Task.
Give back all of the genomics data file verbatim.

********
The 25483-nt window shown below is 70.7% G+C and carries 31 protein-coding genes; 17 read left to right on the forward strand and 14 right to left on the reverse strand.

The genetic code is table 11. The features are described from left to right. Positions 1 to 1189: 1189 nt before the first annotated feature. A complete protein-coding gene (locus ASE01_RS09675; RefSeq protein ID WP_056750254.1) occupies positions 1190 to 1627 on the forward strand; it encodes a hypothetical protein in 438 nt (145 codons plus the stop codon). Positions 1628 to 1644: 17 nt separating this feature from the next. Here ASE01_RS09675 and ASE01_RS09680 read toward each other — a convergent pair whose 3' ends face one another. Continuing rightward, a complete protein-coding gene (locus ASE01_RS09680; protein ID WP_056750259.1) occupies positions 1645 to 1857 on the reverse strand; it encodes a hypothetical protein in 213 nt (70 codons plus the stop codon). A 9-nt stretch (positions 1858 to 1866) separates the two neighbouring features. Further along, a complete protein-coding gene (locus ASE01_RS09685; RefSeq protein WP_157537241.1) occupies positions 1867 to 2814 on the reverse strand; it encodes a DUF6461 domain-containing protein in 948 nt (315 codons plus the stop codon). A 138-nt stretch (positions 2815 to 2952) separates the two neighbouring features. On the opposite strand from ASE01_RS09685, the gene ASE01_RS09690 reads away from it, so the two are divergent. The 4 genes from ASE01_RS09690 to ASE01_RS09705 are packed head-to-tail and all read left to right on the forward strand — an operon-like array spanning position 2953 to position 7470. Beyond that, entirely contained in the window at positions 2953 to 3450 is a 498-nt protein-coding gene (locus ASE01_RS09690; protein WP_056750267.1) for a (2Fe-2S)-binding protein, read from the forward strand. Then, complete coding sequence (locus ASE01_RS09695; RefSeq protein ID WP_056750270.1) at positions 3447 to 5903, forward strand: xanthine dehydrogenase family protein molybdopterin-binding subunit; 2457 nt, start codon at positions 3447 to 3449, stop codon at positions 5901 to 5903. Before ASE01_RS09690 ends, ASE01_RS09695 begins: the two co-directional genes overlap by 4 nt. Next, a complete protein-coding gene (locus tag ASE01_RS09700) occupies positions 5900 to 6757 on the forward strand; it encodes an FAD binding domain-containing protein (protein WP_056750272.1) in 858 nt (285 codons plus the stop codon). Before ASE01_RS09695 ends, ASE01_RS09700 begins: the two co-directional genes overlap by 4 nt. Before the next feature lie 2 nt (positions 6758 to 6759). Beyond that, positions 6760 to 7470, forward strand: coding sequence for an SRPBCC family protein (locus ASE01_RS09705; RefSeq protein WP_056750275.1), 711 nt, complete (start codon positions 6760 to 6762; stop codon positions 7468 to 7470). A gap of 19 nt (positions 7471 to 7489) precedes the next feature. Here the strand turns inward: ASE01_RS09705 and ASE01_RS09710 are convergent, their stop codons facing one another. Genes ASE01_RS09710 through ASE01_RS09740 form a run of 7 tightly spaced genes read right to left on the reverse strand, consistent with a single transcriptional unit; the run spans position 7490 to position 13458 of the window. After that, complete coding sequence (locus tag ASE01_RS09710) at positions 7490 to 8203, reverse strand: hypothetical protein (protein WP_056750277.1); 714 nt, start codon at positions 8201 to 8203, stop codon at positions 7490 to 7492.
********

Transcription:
The 25483-nt window shown below is 70.7% G+C and carries 31 protein-coding genes; 17 read left to right on the forward strand and 14 right to left on the reverse strand.

The genetic code is table 11. The features are described from left to right. Positions 1 to 1189: 1189 nt before the first annotated feature. A complete protein-coding gene (locus ASE01_RS09675; RefSeq protein ID WP_056750254.1) occupies positions 1190 to 1627 on the forward strand; it encodes a hypothetical protein in 438 nt (145 codons plus the stop codon). Positions 1628 to 1644: 17 nt separating this feature from the next. Here ASE01_RS09675 and ASE01_RS09680 read toward each other — a convergent pair whose 3' ends face one another. Continuing rightward, a complete protein-coding gene (locus ASE01_RS09680; protein ID WP_056750259.1) occupies positions 1645 to 1857 on the reverse strand; it encodes a hypothetical protein in 213 nt (70 codons plus the stop codon). A 9-nt stretch (positions 1858 to 1866) separates the two neighbouring features. Further along, a complete protein-coding gene (locus ASE01_RS09685; RefSeq protein WP_157537241.1) occupies positions 1867 to 2814 on the reverse strand; it encodes a DUF6461 domain-containing protein in 948 nt (315 codons plus the stop codon). A 138-nt stretch (positions 2815 to 2952) separates the two neighbouring features. On the opposite strand from ASE01_RS09685, the gene ASE01_RS09690 reads away from it, so the two are divergent. The 4 genes from ASE01_RS09690 to ASE01_RS09705 are packed head-to-tail and all read left to right on the forward strand — an operon-like array spanning position 2953 to position 7470. Beyond that, entirely contained in the window at positions 2953 to 3450 is a 498-nt protein-coding gene (locus ASE01_RS09690; protein WP_056750267.1) for a (2Fe-2S)-binding protein, read from the forward strand. Then, complete coding sequence (locus ASE01_RS09695; RefSeq protein ID WP_056750270.1) at positions 3447 to 5903, forward strand: xanthine dehydrogenase family protein molybdopterin-binding subunit; 2457 nt, start codon at positions 3447 to 3449, stop codon at positions 5901 to 5903. Before ASE01_RS09690 ends, ASE01_RS09695 begins: the two co-directional genes overlap by 4 nt. Next, a complete protein-coding gene (locus tag ASE01_RS09700) occupies positions 5900 to 6757 on the forward strand; it encodes an FAD binding domain-containing protein (protein WP_056750272.1) in 858 nt (285 codons plus the stop codon). Before ASE01_RS09695 ends, ASE01_RS09700 begins: the two co-directional genes overlap by 4 nt. Before the next feature lie 2 nt (positions 6758 to 6759). Beyond that, positions 6760 to 7470, forward strand: coding sequence for an SRPBCC family protein (locus ASE01_RS09705; RefSeq protein WP_056750275.1), 711 nt, complete (start codon positions 6760 to 6762; stop codon positions 7468 to 7470). A gap of 19 nt (positions 7471 to 7489) precedes the next feature. Here the strand turns inward: ASE01_RS09705 and ASE01_RS09710 are convergent, their stop codons facing one another. Genes ASE01_RS09710 through ASE01_RS09740 form a run of 7 tightly spaced genes read right to left on the reverse strand, consistent with a single transcriptional unit; the run spans position 7490 to position 13458 of the window. After that, complete coding sequence (locus tag ASE01_RS09710) at positions 7490 to 8203, reverse strand: hypothetical protein (protein WP_056750277.1); 714 nt, start codon at positions 8201 to 8203, stop codon at positions 7490 to 7492.